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Selecting Preservation Supplies:
Some Basic Guidelines

There are a variety of high-quality preservation supplies on the market today that will help to ensure a longer life span for your collections of enduring value. Most preservation supplies are still only available through the mail from preservation suppliers. But some items, such as photograph and postcard sleeves, are increasingly available in photo supply and large discount stores (K-Mart, Walmart, etc.)

In selecting supplies, it is vitally important that you make yourself familiar with what constitutes true preservation-quality supplies. Never take the words “preservation-quality” and “archival-quality” at face value when used in the marketing of a product. Never assume that because a product is included in a preservation supply catalog that it is the best preservation choice. Ask why something is called “archival-quality;” and what makes it so? Below are some guidelines to help you in your selection of appropriate preservation and archival supplies.

Plastics are petroleum products, and many common plastics “off-gas” harmful chemicals, which can damage the materials they are in contact with. This includes many plastics found in standard photograph albums, and plastic dry-cleaner bags used to store clothing in.

Plastics are commonly found in collections as page protectors in scrapbooks and photo albums, and storage enclosures for photographs, documents, postcards, maps, negatives, and slides

Use only preservationally-sound (chemically stable) plastics:
Polyester: most commonly called by brand name “Mylar”

polyvinyl chloride (PVC)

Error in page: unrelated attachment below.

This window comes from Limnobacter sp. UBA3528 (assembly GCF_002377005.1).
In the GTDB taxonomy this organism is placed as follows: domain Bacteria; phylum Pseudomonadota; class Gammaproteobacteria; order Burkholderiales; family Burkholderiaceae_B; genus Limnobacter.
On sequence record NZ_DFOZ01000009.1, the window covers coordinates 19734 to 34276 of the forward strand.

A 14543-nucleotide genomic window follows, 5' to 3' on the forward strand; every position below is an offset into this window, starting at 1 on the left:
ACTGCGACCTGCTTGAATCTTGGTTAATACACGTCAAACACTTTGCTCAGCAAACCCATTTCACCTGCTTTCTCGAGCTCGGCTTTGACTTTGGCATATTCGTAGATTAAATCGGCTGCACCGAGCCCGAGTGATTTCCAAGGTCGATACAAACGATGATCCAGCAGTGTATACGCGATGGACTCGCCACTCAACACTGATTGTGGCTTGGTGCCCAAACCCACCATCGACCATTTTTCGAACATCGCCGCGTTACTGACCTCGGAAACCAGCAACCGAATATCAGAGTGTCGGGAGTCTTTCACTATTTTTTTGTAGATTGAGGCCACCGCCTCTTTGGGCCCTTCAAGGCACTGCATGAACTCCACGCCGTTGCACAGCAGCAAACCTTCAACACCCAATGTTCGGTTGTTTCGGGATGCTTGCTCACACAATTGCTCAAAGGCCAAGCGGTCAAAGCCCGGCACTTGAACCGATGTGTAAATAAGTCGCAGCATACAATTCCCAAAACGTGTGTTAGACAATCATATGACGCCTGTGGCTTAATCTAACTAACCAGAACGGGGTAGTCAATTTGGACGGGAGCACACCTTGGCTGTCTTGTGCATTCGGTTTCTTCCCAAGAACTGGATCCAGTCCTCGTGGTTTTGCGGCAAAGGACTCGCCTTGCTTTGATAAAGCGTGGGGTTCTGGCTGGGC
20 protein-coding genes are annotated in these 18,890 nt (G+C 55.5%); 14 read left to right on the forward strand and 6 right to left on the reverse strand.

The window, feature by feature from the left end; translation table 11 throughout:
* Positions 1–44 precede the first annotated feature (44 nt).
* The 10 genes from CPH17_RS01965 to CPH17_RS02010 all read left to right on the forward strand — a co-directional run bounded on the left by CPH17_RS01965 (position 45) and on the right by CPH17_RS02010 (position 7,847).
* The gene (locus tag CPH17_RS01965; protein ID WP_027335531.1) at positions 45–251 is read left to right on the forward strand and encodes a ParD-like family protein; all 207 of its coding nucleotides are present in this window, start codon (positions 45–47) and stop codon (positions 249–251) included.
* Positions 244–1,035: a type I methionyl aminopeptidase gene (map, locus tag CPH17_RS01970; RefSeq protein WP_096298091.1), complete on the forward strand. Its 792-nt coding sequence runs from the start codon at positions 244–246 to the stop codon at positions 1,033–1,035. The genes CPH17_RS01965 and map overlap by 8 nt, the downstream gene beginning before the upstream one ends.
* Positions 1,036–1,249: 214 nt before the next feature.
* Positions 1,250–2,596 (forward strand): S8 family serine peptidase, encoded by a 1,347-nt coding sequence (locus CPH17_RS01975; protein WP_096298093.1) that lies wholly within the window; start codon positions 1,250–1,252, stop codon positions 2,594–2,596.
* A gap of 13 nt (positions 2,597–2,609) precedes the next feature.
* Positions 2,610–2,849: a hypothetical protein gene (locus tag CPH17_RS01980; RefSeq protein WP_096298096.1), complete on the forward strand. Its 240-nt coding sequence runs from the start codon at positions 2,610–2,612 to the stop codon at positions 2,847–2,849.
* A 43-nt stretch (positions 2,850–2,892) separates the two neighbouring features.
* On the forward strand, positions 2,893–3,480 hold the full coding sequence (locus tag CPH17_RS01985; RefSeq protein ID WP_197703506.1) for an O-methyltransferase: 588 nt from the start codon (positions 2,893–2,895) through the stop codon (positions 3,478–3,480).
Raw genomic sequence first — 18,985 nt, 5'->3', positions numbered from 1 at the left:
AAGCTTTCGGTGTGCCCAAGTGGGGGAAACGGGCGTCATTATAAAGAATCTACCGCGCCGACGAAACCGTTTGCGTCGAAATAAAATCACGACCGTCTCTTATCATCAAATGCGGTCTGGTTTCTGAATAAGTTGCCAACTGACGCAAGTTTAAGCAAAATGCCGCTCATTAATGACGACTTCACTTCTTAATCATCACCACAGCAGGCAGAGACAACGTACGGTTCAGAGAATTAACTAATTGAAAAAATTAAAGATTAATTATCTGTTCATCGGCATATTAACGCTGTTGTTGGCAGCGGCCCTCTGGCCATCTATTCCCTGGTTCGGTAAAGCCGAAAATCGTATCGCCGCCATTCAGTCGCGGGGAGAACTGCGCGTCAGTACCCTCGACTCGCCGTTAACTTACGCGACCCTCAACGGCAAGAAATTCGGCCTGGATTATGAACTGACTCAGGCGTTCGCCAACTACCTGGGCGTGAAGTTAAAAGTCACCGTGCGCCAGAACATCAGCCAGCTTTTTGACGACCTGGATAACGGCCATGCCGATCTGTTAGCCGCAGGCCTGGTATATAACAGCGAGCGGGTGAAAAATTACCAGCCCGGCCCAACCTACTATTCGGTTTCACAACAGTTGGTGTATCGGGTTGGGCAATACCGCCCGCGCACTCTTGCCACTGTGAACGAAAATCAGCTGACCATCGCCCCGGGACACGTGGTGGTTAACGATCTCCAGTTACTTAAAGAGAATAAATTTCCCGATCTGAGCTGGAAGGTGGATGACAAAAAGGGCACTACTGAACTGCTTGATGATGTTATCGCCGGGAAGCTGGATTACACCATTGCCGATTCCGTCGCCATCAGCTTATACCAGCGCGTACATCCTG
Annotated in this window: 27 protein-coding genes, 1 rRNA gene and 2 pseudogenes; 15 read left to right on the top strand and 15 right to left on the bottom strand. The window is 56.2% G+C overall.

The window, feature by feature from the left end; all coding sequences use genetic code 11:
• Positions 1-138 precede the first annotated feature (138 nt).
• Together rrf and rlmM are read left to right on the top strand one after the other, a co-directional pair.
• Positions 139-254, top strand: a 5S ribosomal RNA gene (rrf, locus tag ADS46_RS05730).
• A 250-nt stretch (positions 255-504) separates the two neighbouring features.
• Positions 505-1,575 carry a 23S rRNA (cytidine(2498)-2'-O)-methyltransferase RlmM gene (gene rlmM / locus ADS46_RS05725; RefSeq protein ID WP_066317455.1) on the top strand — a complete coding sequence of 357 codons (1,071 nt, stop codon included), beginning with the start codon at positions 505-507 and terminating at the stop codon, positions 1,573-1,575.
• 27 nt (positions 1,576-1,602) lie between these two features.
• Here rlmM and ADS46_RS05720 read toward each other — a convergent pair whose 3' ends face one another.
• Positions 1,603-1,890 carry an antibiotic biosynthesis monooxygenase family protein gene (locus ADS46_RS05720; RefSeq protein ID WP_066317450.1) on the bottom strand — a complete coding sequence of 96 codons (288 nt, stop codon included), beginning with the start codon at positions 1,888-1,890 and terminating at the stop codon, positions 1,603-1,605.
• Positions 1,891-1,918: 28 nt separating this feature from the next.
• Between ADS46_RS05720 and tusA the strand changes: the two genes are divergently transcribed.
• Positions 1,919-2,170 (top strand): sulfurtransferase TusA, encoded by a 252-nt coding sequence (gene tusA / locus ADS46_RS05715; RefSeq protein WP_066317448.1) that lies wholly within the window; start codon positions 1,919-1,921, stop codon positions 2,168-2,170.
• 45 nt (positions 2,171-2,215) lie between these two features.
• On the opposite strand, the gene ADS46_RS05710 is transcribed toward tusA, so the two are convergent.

unidentified plastics (including grocery and dry cleaning bags)
Many of the papers, folders and boxes found in collections are acidic because of their manufacturing processes. The acids and lignin found in much of the paper manufactured from the mid-19th century through today contribute to the deterioration of some paper-based materials over time, and the deterioration of items placed next to them. (Think about what a newspaper clipping looks like after several years, or its staining effect when left next to another sheet of paper.)

Paper and board are commonly found in collections as file folders and boxes, phase boxes and document/pamphlet binders, sleeves for photographs and negatives, scrapbooks, tissues and wrapping papers, and photocopy paper.

Preservationally-sound paper and board

are made from durable & chemically stable materials
are lignin-free
contain a buffer of calcium carbonate (not recommended for use with some photographic materials, and certain textiles)
alkaline papers (“acid-free”): pH = 7.5?8.5 range

Papers, folders, boxes, etc. with high acid content (purchase a pH marking pen to easily check pH)
Glassine envelopes
Brown Kraft paper envelopes
Newsprint and other low-quality, wood pulp products
To lengthen the life of your collections, it’s important to identify those deteriorating or damaging plastic- and paper-based materials and replace them with appropriate storage enclosures.


Pressure-sensitive tape (like Scotch brand): Over time, the poor-quality plastics base of the tape will become yellow, obscuring text underneath, and brittle, easily flaking off. In addition, the poor-quality adhesive used in these tapes will begin to ooze out from underneath the plastic tape, causing damage, attracting dirt, and becoming difficult to remove.
Rubberbands: Over time rubberbands will soften, sticking to any surface they tough, often staining them from the sulfur used in manufacture. Rubberbands eventually dry out, breaking into pieces that remain stuck on the material and are difficult to remove without damage to the material.
Glue & glue-sticks (use PVA for repairs instead): Recently “acid-free” glue-sticks have appeared on the market and are a tempting alternative to PVA for attachments. Although their adhesive may be “acid-free,” these should be avoided because the adhesive will dry out over time, losing the strength and flexibility PVA guarantees.
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